OMLA 2012 Fall Foray
Monroe County, OH
October 6-7, 2012
Organized by Bill and Carole Schumacher, the 2012 Fall Foray was held in Monroe Count during the weekend of October 6 and 7. Bordering the Ohio River in southeastern Ohio, Monroe is mostly wooded, with rolling topography and some exposed bedrock formed during the Carboniferous and Permian Periods. We visited three sites during this foray. Saturday morning was spent at a portion of the Wayne National Forest known as Lamping Homestead, situated along State Route 537, between Graysville and Marr. The site is well forested with both deciduous trees and a conifer plantation, along with a 2-acre pond.
Even though OMLA forays are focused on bryophytes and lichens, it’s hard not to get a distracted when the twigs are waving at you!
We were amazed by dense aggregations of a large active colonial aphid, the beech blight aphid, Grylloprociphilus imbricator, also called the beech woolly aphid.
The beech wooly aphid has an interesting fungal associate that we saw growing directly beneath the aphid colony. Behold Scorias spongiosa, a sooty mold (a type of ascomycete) that exclusively feeds on the sweet “honeydew” droppings of this aphid species.
But we didn’t digress too long. We observed this lichen, a fruticose species with pointed podetia that are sorediate, and are also bare (ecorticate) at their bases).
We lunched at Piatt Park.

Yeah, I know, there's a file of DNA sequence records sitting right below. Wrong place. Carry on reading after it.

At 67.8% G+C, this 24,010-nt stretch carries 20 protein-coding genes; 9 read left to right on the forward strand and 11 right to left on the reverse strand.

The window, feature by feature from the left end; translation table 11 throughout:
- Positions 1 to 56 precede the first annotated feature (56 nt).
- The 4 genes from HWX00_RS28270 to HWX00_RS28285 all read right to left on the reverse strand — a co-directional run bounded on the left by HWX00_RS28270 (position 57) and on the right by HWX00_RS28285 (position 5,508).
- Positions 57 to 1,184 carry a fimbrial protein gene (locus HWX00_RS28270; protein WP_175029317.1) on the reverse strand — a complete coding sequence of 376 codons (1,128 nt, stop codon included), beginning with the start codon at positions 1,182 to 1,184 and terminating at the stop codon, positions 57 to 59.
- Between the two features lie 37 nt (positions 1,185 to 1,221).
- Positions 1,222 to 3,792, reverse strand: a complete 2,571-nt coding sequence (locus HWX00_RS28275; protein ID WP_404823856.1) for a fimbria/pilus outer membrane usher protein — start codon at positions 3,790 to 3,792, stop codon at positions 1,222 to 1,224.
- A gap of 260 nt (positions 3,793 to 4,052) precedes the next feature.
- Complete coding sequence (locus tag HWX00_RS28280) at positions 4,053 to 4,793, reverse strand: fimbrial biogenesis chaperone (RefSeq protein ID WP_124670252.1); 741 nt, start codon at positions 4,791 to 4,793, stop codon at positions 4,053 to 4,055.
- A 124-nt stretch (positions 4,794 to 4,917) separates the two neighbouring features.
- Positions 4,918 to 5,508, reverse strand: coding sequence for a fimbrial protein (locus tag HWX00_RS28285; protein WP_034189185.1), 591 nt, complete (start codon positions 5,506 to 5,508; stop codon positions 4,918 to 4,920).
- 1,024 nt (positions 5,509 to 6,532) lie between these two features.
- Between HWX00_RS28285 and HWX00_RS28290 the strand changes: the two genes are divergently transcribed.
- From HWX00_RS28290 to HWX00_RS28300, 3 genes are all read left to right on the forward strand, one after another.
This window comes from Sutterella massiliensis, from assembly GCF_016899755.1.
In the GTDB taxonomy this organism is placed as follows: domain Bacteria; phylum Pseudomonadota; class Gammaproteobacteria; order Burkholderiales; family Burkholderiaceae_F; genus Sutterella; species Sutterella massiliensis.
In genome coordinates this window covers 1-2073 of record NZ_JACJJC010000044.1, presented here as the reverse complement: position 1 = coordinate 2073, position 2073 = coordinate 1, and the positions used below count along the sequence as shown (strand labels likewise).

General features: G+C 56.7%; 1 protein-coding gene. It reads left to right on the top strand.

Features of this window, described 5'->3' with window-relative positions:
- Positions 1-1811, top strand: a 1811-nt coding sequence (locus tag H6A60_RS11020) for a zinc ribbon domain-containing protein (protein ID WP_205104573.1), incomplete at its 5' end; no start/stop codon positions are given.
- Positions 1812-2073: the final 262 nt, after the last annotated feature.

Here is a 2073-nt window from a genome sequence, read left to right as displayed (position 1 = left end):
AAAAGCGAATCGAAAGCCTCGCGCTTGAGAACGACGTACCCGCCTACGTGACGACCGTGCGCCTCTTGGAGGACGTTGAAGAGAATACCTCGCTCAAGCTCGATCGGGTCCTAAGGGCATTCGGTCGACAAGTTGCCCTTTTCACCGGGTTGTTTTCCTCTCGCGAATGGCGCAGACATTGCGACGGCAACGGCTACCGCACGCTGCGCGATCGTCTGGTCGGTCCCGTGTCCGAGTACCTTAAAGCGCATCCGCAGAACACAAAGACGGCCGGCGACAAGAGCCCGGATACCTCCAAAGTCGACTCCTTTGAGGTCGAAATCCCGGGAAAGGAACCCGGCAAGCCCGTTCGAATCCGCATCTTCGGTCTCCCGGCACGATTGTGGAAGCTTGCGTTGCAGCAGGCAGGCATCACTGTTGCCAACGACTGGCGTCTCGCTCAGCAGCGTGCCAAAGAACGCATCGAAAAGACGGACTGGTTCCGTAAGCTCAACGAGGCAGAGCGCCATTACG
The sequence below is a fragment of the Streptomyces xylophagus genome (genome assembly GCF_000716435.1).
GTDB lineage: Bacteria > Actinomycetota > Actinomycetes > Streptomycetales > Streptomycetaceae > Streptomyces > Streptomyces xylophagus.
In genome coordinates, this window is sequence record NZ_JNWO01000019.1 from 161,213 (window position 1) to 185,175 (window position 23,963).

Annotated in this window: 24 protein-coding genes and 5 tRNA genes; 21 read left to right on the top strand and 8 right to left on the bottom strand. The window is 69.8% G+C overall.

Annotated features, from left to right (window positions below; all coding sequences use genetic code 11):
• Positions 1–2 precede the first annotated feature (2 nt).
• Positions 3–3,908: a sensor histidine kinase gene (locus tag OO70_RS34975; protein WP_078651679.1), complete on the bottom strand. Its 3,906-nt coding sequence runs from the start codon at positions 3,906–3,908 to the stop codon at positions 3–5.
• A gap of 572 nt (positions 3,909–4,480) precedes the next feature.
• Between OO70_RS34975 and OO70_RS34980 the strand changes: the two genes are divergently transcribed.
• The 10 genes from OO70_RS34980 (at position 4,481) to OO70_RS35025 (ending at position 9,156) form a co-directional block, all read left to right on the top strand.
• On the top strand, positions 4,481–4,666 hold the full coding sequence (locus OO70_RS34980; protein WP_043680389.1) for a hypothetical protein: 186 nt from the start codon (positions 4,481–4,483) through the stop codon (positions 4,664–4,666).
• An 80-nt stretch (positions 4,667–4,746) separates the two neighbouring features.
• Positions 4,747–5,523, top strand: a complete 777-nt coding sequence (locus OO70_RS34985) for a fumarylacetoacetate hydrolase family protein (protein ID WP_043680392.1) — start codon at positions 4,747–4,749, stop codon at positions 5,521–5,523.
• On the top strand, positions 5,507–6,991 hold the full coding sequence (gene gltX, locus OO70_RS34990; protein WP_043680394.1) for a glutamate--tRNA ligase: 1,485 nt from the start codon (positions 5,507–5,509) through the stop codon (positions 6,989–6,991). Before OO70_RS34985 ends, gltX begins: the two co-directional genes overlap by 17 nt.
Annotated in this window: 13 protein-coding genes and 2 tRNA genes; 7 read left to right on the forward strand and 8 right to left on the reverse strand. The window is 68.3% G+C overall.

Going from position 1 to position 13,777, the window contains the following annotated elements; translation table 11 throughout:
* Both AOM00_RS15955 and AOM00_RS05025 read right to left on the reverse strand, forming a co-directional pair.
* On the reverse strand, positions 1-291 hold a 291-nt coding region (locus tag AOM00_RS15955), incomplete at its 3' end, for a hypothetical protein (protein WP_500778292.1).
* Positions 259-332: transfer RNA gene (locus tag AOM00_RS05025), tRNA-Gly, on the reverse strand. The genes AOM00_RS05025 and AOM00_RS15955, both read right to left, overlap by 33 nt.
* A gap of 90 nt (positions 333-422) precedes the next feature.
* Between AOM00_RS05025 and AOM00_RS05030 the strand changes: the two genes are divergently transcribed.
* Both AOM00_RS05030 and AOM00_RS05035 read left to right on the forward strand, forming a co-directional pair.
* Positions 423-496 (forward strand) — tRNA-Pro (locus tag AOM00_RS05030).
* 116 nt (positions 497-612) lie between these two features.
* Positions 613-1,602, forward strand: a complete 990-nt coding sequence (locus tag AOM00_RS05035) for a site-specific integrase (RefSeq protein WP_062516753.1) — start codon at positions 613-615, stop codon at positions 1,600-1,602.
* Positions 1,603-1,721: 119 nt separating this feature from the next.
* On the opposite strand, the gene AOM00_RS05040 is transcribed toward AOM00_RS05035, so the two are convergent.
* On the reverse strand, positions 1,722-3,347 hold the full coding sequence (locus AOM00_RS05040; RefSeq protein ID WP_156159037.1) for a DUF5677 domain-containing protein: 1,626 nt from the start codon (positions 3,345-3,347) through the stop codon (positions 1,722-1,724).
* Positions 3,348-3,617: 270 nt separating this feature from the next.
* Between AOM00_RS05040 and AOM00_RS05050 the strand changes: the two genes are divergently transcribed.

Piatt Park is a 119-acre tract with a picnic shelter house and trails that led to an intriguing gorge area with a stream running through it.
Saturday evening was spent in a hotel in Martinsville, WV. We set up and enjoyed our “scope room,” where we identified as many samples as we could before it got too late.
Sunday morning was spent at Rothenbuehler Woods of The Nature Conservancy, and exploring the boulders and trees along the north side of Sunfish Creek.
A large boulder was home to two species of papillose-leaved carpet mosses (pleurocarps) growing admixed, an unusual instance of two species within a single genus growing together.
Previous to this foray, 53 macrolichens were known from Monroe County. Forty-nine species were found this weekend, including 22 new records for the County. For mosses, 58 species were known from Monroe; we found 57, of which 30 species are new for the county.
Species lists and additional details about the OMLA Fall Foray are in the 2012 OBELISK newsletter.